Friday, 20 June 2008

Earth Paint

This is about the only surviving art work from 1981 of a series of abstract paintings based on observations of a creek bed. Originally a piece of paper with a square hole cut out was placed under water in a shallow creek, pinned down by a few rocks. The textures and squiggles in the window were drawn down rapidly and then transferred to larger works. A few of the crumbly rocks were used from the area by crushing and mixing them with the paint. Most of the works were drawn on a heavy brown paper - which was a great surface to work on. This smaller work was a derivative of the larger more stylised works. Part of the drawing was cut up into shapes which were then repositioned back onto the work as contra-pattern floating shapes. Unfortunately the larger works were destroyed because of an annoying fold mark - something I have regretted ever since - but the experience still lives on in various subsequent works and processes.


  1. It looks like you posted this image in response to Elizabeth's posted drawing; the two images have a lot in common both rhythmically (whew) and compositionally. Elizabeth's has curves in it though - lots of half cooked letter forms and glyphs that make it look like a message swamped in static. Yours is more like the static without the message - either that or the message is buried much deeper; more of a non-anthropomorphic message like leaves and mud ( which I suppose it is...) Anyway, I remember you doing that thing with the creek. I did one of those also - still got it out in the shed; drawn with ink and reeds and clay stains. Must have been an art college thing. Perhaps, by now, they've worn a trail to the creek - 20 years of art students doing creek drawings like they never been done before... Ha ha, little do they know! We were there, we were first, dipping our paper in the creek and marveling at the current washing away the heavy black ink and leaving those delicate washes. Either that or the local shire has made the creek run through a concrete pipe so kids can't drown in it and art students can't damage it by tramping all over the shrubs and stuff.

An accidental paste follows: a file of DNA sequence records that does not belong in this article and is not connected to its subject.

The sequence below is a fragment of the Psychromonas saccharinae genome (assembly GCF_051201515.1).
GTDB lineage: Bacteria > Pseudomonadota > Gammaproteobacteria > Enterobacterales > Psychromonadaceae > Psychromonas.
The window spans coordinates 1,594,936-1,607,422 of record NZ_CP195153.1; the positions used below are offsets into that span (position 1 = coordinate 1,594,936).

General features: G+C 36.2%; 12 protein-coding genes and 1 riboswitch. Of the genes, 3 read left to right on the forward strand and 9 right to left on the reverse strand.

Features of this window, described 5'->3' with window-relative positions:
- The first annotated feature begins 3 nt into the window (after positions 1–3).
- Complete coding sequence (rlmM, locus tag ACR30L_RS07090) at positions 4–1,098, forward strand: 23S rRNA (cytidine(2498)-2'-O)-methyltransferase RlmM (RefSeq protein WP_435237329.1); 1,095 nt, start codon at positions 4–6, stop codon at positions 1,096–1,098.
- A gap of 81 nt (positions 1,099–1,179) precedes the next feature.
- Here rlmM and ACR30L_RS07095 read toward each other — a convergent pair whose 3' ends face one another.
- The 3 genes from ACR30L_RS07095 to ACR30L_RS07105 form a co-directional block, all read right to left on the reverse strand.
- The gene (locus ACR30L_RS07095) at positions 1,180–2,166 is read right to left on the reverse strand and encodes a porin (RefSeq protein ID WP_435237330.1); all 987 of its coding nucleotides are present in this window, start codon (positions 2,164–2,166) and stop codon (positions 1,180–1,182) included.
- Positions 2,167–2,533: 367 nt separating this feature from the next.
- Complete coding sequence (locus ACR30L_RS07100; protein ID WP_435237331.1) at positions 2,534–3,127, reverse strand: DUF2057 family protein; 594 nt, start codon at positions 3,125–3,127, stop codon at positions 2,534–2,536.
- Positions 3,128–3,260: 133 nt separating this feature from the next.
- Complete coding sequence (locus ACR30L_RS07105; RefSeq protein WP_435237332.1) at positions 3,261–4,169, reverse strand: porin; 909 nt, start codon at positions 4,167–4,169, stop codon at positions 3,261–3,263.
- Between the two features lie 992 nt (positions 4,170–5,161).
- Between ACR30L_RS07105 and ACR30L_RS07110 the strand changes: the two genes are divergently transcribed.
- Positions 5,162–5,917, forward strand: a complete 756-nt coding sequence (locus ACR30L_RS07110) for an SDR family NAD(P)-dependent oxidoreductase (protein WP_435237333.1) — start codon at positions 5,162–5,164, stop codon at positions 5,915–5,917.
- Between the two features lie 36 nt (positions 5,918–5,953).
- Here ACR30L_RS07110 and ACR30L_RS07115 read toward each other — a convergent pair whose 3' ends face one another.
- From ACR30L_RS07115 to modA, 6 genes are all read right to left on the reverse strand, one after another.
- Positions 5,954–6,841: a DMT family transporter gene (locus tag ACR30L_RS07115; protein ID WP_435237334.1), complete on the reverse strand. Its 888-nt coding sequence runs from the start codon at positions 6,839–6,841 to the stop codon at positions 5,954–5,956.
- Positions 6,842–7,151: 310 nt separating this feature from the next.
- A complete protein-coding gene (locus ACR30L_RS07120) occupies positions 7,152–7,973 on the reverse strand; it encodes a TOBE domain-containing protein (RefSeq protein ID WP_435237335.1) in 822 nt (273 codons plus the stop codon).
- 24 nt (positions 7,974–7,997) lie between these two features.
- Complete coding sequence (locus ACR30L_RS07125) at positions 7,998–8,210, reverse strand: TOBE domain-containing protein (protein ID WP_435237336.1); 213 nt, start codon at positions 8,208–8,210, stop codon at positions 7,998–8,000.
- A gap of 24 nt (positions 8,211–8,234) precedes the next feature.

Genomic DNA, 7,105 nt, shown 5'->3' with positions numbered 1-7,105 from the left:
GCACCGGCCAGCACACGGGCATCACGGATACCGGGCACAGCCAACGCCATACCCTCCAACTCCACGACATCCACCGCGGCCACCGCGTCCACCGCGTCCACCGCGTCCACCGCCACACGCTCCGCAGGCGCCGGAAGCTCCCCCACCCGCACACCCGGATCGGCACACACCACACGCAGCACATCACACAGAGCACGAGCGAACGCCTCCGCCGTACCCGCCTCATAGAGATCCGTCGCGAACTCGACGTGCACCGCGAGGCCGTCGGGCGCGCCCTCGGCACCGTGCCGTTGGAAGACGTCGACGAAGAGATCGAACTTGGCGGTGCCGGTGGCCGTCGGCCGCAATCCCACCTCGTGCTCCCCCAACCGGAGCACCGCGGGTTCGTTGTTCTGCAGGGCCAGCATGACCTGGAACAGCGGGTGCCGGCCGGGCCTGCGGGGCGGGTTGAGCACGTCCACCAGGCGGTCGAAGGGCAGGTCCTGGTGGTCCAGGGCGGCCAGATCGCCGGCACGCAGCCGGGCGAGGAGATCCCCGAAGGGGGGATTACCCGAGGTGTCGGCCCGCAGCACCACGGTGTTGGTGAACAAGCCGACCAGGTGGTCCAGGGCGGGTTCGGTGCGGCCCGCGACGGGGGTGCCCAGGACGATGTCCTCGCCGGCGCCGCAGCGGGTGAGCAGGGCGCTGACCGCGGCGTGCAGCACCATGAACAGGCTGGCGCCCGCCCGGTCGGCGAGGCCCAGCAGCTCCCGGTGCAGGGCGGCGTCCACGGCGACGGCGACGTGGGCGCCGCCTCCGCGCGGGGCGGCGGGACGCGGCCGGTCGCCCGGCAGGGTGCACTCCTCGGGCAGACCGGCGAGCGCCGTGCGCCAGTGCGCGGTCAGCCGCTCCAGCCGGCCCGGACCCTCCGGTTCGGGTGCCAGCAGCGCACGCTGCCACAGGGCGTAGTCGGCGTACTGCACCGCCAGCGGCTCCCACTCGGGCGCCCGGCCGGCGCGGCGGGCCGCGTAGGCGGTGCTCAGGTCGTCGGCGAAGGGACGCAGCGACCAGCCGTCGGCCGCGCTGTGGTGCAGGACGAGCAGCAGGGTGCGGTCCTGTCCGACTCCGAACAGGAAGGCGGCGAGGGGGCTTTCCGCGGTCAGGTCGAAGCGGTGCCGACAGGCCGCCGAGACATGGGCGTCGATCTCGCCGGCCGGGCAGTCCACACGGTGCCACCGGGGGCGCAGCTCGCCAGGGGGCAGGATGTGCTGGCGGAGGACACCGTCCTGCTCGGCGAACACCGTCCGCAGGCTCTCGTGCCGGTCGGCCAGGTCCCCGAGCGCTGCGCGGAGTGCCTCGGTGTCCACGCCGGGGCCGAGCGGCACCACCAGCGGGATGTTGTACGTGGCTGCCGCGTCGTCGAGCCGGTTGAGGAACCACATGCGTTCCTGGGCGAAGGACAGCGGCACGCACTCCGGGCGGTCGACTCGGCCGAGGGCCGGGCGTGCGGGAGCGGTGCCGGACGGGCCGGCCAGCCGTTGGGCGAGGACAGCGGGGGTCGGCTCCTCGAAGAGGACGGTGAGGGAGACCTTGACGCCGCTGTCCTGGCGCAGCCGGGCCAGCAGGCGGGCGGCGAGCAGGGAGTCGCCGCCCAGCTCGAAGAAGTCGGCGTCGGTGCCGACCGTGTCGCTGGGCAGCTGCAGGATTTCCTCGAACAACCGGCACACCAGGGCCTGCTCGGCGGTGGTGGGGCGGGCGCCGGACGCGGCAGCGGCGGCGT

Point is though; there are a lot of similarities between these two images and I reckon that, knowingly nor not, you responded to the former by cracking out the latter.
    I think she's got the drop on you though with this one. Elizabeth's is far less accidental. Not that we're having a competition or nothin' - the hell we aren't! If this was a bike race you'd be well off the back here, she'll be sipping coffee before you've got you're helmet off.
    Cheers mate, love yer work.

  2. I may have responded subconsciously to Elisabeth's work, but I actually pulled this out when I was sorting drawings into different piles. I actually hadn't taken a photo of it before and decided it was time to lock it into chronology. Elisabeth's has more purpose or underlying thought, while mine is more of a random affair with final adjustments.

    There is something intrinsically enjoyable and free about being a student at art college, but if I did it today, I would approach the affair with a more aggressive and less timid approach - not arrogant but agitated.

    How's life in WA - I always regret not having the funds to visit - maybe one day.


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